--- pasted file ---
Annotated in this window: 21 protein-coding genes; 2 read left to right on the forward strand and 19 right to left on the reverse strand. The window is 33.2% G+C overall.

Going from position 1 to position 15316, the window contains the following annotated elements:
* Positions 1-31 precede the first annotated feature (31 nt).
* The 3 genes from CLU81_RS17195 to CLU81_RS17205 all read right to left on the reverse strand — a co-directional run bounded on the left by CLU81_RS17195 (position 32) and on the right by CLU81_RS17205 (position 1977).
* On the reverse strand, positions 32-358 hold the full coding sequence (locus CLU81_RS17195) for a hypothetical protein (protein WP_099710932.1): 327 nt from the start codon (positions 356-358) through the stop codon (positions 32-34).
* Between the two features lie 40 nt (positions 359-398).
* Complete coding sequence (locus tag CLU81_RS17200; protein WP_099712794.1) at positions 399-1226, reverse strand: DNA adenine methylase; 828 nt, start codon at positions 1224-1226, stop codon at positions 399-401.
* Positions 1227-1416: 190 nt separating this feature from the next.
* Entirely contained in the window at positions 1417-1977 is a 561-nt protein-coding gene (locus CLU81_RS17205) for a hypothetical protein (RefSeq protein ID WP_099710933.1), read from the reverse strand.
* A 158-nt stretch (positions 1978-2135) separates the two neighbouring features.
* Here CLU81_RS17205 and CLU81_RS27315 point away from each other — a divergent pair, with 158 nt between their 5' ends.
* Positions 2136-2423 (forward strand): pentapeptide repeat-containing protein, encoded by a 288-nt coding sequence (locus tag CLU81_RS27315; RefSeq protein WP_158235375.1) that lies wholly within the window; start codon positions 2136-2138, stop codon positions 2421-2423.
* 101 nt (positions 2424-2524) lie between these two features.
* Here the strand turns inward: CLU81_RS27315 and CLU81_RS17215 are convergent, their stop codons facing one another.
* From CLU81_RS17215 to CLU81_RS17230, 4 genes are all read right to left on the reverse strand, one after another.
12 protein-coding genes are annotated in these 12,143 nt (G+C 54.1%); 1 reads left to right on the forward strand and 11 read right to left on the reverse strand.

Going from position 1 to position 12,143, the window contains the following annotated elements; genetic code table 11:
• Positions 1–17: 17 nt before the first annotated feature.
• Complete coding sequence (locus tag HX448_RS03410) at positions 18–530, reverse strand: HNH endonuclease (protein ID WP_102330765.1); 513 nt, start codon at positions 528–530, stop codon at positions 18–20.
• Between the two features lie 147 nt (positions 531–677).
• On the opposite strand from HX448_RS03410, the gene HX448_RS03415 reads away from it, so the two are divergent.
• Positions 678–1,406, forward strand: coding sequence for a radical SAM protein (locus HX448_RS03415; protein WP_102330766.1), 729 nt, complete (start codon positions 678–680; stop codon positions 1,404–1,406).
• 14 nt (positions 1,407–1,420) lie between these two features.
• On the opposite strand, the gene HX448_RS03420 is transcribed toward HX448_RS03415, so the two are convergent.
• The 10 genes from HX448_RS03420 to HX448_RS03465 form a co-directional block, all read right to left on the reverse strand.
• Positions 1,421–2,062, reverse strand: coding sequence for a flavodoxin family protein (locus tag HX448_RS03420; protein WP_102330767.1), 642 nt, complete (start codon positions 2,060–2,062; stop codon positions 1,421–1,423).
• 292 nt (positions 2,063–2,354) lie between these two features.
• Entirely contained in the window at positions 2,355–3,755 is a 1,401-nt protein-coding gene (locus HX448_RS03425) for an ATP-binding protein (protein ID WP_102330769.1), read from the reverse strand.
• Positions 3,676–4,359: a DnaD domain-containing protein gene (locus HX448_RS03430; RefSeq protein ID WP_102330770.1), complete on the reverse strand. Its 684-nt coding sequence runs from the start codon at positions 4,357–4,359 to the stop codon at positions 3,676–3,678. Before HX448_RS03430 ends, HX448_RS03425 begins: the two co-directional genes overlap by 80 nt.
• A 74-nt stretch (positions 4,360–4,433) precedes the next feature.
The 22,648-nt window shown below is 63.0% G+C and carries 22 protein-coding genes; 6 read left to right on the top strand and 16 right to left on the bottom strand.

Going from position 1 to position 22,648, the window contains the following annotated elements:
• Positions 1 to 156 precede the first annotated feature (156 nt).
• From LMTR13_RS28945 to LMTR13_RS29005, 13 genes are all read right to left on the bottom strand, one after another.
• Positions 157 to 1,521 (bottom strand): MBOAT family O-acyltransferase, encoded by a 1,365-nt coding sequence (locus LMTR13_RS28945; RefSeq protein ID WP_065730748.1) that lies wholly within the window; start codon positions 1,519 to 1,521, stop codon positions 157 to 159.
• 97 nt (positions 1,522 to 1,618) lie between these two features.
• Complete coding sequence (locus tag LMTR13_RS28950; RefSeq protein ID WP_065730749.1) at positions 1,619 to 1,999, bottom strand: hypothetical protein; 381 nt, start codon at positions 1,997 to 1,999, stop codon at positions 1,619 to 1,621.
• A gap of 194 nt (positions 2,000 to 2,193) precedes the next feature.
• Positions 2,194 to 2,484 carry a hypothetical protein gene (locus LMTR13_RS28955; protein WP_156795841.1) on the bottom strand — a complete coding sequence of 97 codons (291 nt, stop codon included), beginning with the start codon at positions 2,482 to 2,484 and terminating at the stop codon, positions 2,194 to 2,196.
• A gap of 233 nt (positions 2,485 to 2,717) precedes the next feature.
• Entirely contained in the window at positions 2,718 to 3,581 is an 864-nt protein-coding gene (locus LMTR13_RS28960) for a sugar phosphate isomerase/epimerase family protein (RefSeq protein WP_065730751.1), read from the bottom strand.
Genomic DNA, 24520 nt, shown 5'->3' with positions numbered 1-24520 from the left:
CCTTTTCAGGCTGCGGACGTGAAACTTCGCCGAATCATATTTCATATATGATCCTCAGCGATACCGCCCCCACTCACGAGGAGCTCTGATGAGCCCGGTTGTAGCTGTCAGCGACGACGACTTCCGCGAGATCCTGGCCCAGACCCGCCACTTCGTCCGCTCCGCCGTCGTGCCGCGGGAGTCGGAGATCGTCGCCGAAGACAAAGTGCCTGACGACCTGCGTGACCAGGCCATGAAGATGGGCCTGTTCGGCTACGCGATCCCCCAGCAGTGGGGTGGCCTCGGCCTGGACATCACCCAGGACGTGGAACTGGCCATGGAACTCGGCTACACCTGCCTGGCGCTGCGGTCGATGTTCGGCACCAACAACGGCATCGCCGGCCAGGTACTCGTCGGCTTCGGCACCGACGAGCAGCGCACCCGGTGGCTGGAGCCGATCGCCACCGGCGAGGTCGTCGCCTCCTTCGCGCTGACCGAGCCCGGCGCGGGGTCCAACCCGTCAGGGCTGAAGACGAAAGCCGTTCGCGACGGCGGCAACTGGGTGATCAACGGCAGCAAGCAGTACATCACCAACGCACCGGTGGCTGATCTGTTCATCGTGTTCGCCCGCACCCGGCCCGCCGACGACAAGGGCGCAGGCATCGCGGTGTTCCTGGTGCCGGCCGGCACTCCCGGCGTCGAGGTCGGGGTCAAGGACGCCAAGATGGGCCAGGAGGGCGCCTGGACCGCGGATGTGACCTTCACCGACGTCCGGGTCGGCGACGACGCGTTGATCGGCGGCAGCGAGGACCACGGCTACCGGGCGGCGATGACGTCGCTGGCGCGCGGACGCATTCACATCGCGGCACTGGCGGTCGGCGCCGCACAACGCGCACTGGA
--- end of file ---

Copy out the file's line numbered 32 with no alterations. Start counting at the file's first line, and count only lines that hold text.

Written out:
Going from position 1 to position 22,648, the window contains the following annotated elements: